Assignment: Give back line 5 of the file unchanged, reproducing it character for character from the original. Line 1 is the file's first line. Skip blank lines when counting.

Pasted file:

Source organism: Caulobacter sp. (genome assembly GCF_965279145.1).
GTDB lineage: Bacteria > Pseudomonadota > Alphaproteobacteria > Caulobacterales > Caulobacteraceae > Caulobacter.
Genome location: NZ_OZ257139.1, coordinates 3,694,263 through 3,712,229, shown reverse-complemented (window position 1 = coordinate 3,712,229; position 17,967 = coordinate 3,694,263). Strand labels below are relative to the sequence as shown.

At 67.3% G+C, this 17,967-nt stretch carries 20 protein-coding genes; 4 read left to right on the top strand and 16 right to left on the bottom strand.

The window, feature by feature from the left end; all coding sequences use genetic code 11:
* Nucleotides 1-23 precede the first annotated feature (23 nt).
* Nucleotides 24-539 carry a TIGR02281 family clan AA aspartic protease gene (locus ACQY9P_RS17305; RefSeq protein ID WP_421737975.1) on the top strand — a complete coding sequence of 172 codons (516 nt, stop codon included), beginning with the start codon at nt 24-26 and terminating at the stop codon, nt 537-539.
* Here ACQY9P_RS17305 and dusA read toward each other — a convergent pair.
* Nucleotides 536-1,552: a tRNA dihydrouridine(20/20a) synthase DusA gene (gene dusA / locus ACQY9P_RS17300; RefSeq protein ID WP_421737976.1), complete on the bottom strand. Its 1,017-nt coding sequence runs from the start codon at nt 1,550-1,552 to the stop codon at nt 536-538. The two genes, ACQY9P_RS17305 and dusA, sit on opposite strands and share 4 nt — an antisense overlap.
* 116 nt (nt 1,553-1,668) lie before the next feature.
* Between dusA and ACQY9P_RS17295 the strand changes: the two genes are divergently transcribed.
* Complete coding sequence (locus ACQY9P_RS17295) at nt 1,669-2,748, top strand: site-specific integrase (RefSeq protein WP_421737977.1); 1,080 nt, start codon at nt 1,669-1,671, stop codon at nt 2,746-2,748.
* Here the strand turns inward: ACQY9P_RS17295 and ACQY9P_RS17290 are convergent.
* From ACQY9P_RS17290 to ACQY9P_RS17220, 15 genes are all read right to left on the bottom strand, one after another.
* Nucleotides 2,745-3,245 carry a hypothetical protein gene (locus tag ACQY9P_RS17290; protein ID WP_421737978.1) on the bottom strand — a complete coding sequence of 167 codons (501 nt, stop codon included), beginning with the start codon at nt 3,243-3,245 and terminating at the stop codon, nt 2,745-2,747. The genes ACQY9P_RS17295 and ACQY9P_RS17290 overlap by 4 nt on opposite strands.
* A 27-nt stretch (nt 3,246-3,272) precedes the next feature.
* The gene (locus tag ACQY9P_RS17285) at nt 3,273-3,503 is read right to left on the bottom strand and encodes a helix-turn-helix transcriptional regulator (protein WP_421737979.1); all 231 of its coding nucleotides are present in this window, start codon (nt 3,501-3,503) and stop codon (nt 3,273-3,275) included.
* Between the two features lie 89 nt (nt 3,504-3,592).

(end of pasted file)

The window, feature by feature from the left end; all coding sequences use genetic code 11: